Camera manufacturers need to “reinvent the camera” in order to continue to be in a mass market business. It’s 1987 all over again!

Speaking of 1987 all over again, I’m expecting a golden age of cool used good enough digital cameras, have you priced a Leica S2 (yummy Kodak ccd not cmos) body recently? If only the lenses deprecated like the bodies.

Hi Mike,

Fresh report from my visit @kina 2018 if you'd like. To all likely readers, it's an opinion.

This year was a big one for me as I'm looking at jumping on the FF wagon after years aching around that. Quick background to explain possible bias in the following opinions. Once an aps-c canon shooter (30D,40D, a L lens and premium EF-S lenses), I joined the MFT adventure with the E-P1, E-M5 and E-M5mk II. Not really a brand "fan boy", I look at the whole industry and try to have my checkboxes ticked. Major ones are size/weight/portability. MFT was an eye opening experience.
My photograhpy is slow, note taking and I'd say I only need a decent zoom and a couple of primes, I'm by no means a working pro and have stopped pixel peeping a while ago. I am getting more and more sensitive to color signature, lens rendering...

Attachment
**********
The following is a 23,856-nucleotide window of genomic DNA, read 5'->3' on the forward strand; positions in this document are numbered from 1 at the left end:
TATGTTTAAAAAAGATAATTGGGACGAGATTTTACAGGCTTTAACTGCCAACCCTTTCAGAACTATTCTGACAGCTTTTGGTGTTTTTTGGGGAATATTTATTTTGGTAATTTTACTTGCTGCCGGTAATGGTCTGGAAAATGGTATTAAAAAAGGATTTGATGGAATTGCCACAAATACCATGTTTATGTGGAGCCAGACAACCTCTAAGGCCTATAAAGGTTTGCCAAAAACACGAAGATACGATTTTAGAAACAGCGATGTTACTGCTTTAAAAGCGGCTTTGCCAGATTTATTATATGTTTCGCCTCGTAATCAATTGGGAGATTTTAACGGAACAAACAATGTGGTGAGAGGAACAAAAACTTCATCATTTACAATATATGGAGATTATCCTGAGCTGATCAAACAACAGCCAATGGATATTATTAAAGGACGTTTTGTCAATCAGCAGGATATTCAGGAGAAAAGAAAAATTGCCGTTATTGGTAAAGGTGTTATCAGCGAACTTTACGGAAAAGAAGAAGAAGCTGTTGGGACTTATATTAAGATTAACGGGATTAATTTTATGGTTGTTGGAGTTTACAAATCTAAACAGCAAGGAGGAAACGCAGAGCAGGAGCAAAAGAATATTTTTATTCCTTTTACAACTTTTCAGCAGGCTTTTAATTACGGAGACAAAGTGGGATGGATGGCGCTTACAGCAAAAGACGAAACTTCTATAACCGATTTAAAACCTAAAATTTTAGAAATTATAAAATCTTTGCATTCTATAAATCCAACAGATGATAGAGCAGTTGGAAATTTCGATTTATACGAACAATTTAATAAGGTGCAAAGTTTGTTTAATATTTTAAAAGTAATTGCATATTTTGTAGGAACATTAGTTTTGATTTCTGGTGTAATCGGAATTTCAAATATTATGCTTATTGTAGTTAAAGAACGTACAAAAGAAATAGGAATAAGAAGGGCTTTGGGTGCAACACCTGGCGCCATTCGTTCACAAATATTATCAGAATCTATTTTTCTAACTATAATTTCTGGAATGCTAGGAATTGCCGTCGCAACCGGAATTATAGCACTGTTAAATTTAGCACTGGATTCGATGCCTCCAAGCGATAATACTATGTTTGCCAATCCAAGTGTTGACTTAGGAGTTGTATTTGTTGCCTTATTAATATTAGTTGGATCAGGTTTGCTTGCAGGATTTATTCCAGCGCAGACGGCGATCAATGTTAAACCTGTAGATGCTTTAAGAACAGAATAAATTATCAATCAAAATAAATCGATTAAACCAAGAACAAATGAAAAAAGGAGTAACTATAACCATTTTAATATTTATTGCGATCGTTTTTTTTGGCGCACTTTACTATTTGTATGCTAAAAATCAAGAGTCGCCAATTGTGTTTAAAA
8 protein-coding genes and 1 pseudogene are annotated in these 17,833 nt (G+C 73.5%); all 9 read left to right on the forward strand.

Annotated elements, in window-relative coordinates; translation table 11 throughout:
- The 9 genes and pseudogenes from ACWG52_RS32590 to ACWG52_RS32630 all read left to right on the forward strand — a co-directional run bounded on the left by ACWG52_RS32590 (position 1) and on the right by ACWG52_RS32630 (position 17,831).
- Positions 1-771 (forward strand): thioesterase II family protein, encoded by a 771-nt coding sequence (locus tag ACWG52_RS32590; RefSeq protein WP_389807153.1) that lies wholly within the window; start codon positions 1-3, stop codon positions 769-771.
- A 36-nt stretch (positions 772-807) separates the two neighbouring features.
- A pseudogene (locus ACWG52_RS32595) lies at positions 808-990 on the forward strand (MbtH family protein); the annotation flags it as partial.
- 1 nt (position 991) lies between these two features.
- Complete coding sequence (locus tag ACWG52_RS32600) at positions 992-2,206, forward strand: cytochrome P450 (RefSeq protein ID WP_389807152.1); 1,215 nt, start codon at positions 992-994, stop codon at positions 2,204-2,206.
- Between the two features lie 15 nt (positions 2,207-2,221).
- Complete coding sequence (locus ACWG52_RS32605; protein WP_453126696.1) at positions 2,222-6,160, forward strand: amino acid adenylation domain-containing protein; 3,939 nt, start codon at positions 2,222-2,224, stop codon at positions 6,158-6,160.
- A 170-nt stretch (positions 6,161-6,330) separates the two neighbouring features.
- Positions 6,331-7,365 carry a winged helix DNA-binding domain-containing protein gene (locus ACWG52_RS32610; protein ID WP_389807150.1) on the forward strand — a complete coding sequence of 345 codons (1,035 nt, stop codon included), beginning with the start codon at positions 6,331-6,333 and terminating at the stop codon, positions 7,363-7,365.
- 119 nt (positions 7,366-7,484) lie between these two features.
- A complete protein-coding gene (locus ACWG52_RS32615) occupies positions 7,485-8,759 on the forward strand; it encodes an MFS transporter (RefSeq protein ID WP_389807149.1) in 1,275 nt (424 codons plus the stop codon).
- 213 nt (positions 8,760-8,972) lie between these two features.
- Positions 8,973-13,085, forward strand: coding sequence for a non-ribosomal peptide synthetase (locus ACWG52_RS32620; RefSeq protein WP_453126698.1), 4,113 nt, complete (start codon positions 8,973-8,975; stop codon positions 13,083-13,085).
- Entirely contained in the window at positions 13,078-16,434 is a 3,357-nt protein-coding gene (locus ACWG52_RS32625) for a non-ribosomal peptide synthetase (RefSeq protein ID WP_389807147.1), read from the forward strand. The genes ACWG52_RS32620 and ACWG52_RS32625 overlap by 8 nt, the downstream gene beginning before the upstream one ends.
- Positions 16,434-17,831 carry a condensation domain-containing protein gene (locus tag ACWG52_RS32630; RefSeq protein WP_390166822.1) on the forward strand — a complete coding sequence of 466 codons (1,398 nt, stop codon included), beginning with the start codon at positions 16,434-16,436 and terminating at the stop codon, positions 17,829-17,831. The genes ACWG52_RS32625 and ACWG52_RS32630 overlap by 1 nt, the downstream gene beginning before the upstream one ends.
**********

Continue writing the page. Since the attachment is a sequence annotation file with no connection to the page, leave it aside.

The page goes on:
So let's start with a summary. The FF products seemed all over the place. It seems to me the strategy is still unclear for the big players.
Or at least it seemed that way for a profile like mine : not bound to a brand (I haven't invested enough in MFT that it is such a deterrent to switch brand after all these years). For brand aficionados, it seems that the question will be "is it good enough that I go mirrorless and slap my lenses on the native adapter?". For these people, I can skip to the end : yes, both Nikon and Canon seemed refined enough for their crowd to start moving and making their late bold move a success! Some chit chat with other Canonikoners people seem to confirm this. Now from someone on the fence... let's start...